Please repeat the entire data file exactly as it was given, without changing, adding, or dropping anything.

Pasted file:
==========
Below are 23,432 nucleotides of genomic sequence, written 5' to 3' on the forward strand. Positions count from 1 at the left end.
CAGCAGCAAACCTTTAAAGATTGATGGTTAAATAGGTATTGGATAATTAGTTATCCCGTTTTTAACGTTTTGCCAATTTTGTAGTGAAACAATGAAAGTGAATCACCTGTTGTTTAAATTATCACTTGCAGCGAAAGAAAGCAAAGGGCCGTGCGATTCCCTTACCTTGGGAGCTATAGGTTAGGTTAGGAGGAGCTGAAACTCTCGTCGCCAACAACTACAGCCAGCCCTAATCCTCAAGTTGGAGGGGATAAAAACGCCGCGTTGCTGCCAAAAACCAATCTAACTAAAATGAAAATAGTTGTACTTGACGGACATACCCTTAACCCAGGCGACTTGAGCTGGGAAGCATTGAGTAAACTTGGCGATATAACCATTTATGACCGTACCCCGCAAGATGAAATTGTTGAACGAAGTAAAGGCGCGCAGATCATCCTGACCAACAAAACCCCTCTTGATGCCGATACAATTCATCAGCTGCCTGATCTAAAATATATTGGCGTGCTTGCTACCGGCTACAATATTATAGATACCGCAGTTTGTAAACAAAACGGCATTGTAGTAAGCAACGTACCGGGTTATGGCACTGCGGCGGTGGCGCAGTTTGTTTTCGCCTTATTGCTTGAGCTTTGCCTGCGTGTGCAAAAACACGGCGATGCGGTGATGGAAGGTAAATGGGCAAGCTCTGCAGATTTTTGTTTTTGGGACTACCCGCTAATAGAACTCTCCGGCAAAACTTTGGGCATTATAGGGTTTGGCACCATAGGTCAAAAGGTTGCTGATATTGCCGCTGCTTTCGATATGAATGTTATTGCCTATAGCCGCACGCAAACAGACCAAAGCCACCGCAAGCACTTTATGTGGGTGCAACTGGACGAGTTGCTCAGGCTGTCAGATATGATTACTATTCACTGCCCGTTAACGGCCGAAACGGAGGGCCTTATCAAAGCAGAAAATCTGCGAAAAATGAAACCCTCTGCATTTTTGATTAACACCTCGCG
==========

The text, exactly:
Below are 23,432 nucleotides of genomic sequence, written 5' to 3' on the forward strand. Positions count from 1 at the left end.
CAGCAGCAAACCTTTAAAGATTGATGGTTAAATAGGTATTGGATAATTAGTTATCCCGTTTTTAACGTTTTGCCAATTTTGTAGTGAAACAATGAAAGTGAATCACCTGTTGTTTAAATTATCACTTGCAGCGAAAGAAAGCAAAGGGCCGTGCGATTCCCTTACCTTGGGAGCTATAGGTTAGGTTAGGAGGAGCTGAAACTCTCGTCGCCAACAACTACAGCCAGCCCTAATCCTCAAGTTGGAGGGGATAAAAACGCCGCGTTGCTGCCAAAAACCAATCTAACTAAAATGAAAATAGTTGTACTTGACGGACATACCCTTAACCCAGGCGACTTGAGCTGGGAAGCATTGAGTAAACTTGGCGATATAACCATTTATGACCGTACCCCGCAAGATGAAATTGTTGAACGAAGTAAAGGCGCGCAGATCATCCTGACCAACAAAACCCCTCTTGATGCCGATACAATTCATCAGCTGCCTGATCTAAAATATATTGGCGTGCTTGCTACCGGCTACAATATTATAGATACCGCAGTTTGTAAACAAAACGGCATTGTAGTAAGCAACGTACCGGGTTATGGCACTGCGGCGGTGGCGCAGTTTGTTTTCGCCTTATTGCTTGAGCTTTGCCTGCGTGTGCAAAAACACGGCGATGCGGTGATGGAAGGTAAATGGGCAAGCTCTGCAGATTTTTGTTTTTGGGACTACCCGCTAATAGAACTCTCCGGCAAAACTTTGGGCATTATAGGGTTTGGCACCATAGGTCAAAAGGTTGCTGATATTGCCGCTGCTTTCGATATGAATGTTATTGCCTATAGCCGCACGCAAACAGACCAAAGCCACCGCAAGCACTTTATGTGGGTGCAACTGGACGAGTTGCTCAGGCTGTCAGATATGATTACTATTCACTGCCCGTTAACGGCCGAAACGGAGGGCCTTATCAAAGCAGAAAATCTGCGAAAAATGAAACCCTCTGCATTTTTGATTAACACCTCGCG